Here are a couple of things to try...
If you're using a gas stovetop, make sure you're using a very heavy saucepan such as LeCreuset or a stainless steel pan with "sandwich" construction on the bottom. (This means there's a layer of copper sandwiched between two layers of stainless steel for heat distribution.)
This may work for both gas and electric stovetops (heck it's worth a try!) - use a flame tamer.
This device comes between the pan and the heat source and almost guarantees no "hot spots" in your saucepan.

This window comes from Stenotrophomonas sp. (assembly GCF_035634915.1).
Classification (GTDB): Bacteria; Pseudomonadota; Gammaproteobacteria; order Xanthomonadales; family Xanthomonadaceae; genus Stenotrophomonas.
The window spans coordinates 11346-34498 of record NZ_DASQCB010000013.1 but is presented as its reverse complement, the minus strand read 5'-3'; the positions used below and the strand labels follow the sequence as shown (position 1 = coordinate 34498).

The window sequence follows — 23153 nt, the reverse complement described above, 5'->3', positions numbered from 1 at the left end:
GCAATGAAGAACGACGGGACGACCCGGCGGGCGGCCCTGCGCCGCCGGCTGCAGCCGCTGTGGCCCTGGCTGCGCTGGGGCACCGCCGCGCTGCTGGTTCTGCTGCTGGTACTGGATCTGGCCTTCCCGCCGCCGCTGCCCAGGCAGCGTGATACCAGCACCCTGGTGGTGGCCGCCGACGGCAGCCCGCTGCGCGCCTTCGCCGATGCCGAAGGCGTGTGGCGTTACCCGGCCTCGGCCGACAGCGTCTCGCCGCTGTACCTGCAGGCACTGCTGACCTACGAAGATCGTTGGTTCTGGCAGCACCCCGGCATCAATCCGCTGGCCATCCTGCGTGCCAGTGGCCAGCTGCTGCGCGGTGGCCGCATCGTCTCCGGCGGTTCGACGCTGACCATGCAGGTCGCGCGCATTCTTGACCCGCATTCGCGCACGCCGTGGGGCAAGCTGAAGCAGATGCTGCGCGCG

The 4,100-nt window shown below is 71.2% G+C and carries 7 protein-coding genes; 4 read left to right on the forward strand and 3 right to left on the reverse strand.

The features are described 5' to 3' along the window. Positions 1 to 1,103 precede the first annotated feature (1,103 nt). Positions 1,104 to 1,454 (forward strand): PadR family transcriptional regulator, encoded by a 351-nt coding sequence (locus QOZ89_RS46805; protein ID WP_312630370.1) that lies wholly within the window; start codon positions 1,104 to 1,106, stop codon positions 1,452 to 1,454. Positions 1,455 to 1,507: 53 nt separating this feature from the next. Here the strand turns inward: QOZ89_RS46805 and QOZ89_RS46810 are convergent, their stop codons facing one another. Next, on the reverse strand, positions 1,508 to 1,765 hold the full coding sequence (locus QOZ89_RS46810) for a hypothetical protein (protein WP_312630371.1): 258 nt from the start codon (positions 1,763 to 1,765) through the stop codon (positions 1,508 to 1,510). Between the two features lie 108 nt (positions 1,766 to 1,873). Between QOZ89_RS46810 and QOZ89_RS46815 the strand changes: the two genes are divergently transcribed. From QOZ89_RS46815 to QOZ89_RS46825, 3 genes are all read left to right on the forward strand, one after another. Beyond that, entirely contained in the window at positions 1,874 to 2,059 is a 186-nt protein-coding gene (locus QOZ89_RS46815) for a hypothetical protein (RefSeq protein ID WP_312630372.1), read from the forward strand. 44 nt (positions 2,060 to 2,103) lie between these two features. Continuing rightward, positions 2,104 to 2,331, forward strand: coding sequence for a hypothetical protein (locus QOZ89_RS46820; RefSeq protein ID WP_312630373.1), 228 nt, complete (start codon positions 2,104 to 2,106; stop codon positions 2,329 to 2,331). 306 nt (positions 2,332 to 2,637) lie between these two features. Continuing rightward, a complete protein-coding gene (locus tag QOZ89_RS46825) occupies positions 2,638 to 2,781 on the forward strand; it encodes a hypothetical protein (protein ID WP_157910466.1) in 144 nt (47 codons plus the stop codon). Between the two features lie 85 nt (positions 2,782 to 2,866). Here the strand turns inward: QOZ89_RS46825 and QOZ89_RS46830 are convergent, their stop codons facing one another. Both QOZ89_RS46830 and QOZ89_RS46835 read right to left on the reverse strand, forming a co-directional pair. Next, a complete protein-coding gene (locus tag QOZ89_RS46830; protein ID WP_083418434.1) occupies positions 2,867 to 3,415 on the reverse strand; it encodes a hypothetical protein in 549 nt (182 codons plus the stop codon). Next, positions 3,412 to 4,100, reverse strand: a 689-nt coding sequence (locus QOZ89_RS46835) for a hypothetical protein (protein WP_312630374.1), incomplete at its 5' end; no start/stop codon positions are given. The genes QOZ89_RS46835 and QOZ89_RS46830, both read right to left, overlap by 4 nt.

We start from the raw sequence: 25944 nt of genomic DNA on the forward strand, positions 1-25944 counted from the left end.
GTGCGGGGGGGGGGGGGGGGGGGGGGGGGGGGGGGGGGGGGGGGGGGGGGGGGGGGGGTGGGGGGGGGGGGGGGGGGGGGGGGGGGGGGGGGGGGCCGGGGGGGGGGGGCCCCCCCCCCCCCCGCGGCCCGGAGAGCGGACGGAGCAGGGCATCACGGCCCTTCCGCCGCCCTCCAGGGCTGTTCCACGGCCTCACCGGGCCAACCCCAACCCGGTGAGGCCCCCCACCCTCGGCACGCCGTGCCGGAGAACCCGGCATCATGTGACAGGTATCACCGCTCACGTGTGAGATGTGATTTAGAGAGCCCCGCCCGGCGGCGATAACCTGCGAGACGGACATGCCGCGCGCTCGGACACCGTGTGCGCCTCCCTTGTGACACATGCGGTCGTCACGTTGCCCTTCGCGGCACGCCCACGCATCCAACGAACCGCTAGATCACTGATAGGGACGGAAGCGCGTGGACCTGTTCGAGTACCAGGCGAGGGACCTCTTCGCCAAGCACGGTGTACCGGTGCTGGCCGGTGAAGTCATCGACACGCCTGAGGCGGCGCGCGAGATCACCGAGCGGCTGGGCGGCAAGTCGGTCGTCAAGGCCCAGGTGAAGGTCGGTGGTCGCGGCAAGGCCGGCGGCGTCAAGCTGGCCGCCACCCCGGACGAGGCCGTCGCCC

If you're browning garlic, then pouring in tomatoes, etc., that could be your problem. I only saute garlic till translucent. I know Batali is fond of browning garlic but to me, it makes everything taste burned.
I know people are fond of simmering gravy until it's so strong it can take the paint off a Buick. I've never subscribed to that. I don't cook gravy past 1.5 hours after all the meat has been added. Extremely long cooking will evaporate way too much water out of your gravy and this might cause it to scorch.